With Actions in Ukraine, Russians Display New Military Prowess

Published on NewsOK Modified: April 21, 2014 at 8:51 pm •  Published: April 21, 2014
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c.2014 New York Times News Service

WASHINGTON — Secretary of State John Kerry has accused Russia of behaving in a “19th century fashion” because of its annexation of Crimea.

But Western experts who have followed the success of Russian forces in carrying out President Vladimir V. Putin’s policy in Crimea and eastern Ukraine have come to a different conclusion about Russian military strategy. They see a military disparaged for its decline since the fall of the Soviet Union skillfully employing 21st century tactics that combine cyberwarfare, an energetic information campaign and the use of highly trained special operation troops to seize the initiative from the West.

“It is a significant shift in how Russian ground forces approach a problem,” said James G. Stavridis, a retired admiral and former NATO commander. “They have played their hand of cards with finesse.”

The abilities the Russian military have displayed are not only important to the high-stakes drama in Ukraine, they also have implications for the security of Moldova, Georgia, Central Asian nations and even the Central Europe nations that are members of NATO.

The dexterity with which the Russians have operated in Ukraine is a far cry from the bludgeoning artillery, airstrikes and surface-to-surface missiles used to retake Grozny, the Chechen capital, from Chechen separatists in 2000. In that conflict, the notion of avoiding collateral damage to civilians and civilian infrastructure appeared to be alien.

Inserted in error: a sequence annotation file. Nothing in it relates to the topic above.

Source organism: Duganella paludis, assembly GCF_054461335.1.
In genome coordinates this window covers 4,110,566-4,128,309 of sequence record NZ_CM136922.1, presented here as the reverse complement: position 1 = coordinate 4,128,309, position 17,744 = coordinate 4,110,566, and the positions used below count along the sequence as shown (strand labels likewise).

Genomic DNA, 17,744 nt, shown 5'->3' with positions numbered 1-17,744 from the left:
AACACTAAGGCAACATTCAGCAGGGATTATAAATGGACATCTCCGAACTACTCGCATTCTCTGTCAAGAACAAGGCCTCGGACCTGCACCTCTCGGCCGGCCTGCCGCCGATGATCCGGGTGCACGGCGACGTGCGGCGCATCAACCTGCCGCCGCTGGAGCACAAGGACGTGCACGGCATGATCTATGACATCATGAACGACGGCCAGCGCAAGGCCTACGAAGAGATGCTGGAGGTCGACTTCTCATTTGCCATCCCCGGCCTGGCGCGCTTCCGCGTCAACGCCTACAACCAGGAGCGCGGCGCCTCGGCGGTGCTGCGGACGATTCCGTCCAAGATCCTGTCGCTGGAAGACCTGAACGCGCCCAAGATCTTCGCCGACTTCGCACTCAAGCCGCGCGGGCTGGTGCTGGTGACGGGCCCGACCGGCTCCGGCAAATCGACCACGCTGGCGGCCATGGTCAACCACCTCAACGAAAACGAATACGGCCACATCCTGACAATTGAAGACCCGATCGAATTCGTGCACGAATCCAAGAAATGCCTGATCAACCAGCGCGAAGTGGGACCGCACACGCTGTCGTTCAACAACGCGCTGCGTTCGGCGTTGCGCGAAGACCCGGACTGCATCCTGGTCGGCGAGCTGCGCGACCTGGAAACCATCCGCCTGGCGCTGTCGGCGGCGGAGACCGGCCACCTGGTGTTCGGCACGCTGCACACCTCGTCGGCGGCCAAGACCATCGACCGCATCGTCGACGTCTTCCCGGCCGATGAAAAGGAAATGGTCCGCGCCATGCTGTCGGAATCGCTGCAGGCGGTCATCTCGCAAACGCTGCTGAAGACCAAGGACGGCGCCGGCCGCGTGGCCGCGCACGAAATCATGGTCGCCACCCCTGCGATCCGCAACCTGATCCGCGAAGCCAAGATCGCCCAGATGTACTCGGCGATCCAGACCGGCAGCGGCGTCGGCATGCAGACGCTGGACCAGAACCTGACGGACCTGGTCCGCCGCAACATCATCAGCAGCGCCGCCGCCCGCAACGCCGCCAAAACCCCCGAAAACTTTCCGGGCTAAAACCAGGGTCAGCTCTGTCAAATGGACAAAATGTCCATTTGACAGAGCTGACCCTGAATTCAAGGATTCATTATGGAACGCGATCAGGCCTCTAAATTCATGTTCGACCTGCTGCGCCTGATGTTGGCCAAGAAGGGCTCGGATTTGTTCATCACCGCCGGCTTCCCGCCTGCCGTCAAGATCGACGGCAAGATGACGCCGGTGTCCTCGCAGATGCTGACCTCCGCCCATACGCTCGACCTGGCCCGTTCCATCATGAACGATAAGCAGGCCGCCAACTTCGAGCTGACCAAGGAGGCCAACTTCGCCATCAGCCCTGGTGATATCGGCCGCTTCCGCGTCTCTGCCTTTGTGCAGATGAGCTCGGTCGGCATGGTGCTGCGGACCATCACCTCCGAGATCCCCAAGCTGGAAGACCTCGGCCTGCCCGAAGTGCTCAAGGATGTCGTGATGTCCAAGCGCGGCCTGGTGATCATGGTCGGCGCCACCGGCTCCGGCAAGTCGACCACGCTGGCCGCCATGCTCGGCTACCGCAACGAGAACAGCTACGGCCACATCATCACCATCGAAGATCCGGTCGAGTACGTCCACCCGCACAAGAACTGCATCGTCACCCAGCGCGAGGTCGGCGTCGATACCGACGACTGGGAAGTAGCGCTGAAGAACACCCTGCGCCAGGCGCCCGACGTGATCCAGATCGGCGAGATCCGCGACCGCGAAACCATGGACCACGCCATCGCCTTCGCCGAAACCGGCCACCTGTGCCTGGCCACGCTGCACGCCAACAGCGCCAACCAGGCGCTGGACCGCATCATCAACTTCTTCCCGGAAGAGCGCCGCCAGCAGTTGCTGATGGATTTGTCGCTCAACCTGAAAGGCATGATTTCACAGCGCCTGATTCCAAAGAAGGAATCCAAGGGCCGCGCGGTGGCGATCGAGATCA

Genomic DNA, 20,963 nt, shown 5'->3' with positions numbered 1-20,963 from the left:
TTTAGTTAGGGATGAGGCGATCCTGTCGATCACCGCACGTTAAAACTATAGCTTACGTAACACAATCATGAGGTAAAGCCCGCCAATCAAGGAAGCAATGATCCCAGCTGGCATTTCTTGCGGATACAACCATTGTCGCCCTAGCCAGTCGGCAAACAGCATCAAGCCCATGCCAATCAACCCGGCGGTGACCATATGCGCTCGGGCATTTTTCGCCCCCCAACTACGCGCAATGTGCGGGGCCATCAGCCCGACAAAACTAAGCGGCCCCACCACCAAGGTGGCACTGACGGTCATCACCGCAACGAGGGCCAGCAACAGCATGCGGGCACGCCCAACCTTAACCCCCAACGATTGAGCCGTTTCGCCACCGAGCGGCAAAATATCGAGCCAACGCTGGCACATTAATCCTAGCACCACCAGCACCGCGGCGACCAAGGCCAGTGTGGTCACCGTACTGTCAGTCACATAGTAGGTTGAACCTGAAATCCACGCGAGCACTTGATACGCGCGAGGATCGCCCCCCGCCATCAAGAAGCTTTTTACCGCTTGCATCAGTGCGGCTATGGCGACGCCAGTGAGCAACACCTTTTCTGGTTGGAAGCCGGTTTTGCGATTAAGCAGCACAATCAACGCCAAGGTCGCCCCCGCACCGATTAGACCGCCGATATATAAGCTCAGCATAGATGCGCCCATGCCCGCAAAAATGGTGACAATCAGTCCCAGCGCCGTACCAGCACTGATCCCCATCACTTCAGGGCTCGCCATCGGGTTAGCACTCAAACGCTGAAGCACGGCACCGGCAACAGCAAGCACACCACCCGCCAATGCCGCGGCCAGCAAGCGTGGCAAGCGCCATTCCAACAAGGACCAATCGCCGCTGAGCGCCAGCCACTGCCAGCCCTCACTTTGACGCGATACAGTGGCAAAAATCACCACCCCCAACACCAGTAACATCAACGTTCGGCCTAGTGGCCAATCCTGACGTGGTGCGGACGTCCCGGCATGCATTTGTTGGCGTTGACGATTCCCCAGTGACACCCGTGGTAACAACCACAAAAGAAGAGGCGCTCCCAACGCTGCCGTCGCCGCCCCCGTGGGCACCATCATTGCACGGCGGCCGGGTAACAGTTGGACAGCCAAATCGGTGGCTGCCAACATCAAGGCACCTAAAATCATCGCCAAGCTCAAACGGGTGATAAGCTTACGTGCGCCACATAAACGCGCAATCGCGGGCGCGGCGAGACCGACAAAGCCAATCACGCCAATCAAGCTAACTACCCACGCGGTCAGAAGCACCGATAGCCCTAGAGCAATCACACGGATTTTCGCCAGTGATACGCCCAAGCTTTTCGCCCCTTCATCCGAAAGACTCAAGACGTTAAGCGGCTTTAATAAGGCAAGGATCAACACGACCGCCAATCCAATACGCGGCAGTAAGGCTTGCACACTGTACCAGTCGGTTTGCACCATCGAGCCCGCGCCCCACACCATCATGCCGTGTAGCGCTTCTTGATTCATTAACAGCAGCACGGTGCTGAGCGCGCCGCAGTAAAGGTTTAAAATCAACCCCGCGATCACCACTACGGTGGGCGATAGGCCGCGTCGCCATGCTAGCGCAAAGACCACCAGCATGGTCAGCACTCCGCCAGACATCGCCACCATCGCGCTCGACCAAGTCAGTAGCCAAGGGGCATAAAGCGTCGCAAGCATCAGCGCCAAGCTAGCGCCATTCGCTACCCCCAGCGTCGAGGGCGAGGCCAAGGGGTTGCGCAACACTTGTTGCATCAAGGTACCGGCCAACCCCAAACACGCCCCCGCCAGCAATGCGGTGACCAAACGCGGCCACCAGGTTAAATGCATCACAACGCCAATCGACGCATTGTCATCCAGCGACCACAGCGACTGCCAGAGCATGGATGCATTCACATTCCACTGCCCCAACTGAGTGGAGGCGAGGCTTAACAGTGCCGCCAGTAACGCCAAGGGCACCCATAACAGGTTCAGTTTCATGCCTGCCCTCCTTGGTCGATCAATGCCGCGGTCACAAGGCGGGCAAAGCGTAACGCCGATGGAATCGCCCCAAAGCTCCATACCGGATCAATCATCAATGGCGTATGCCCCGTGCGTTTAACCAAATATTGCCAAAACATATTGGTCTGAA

Since then Russia has sought to develop more effective ways of projecting power in the “near abroad,” the non-Russian nations that emerged from the collapse of the Soviet Union. It has tried to upgrade its military, giving priority to its special forces, airborne and naval infantry — “rapid reaction” abilities that were “road tested” in Crimea, according to Roger McDermott, a senior fellow at the Jamestown Foundation.

But the speedy success Russia had in Crimea does not mean that the overall quality of the Russia’s army, made up mainly of conscripts and no match for the high-tech U.S. military, has been transformed.

“The operation reveals very little about the current condition of the Russian armed forces,” McDermott said. “Its real strength lay in covert action combined with sound intelligence concerning the weakness of the Kiev government and their will to respond militarily.”

Russia’s operations in Ukraine have been a swift meshing of hard and soft power. The Obama administration, which once held out hope that Putin would seek an “off ramp” from the pursuit of Crimea, has repeatedly been forced to play catch-up after the Kremlin changed what was happening on the ground.

“It is much more sophisticated, and it reflects the evolution of the Russian military and of Russian training and thinking about operations and strategy over the years,” said Stephen J. Blank, a former expert on the Russian military at the U.S. Army War College who is a senior fellow at the American Foreign Policy Council.

For its intervention in Crimea, the Russians used a “snap” military exercise to distract attention and hide their preparations. Then specially trained troops, without identifying patches, moved quickly to secure key installations. Once the operation was underway, the Russian force cut telephone cables, jammed communications and used cyberwarfare to cut off the Ukrainian military forces on the peninsula.

“They disconnected the Ukrainian forces in Crimea from their command and control,” the NATO commander, Gen. Philip M. Breedlove, said in a recent interview.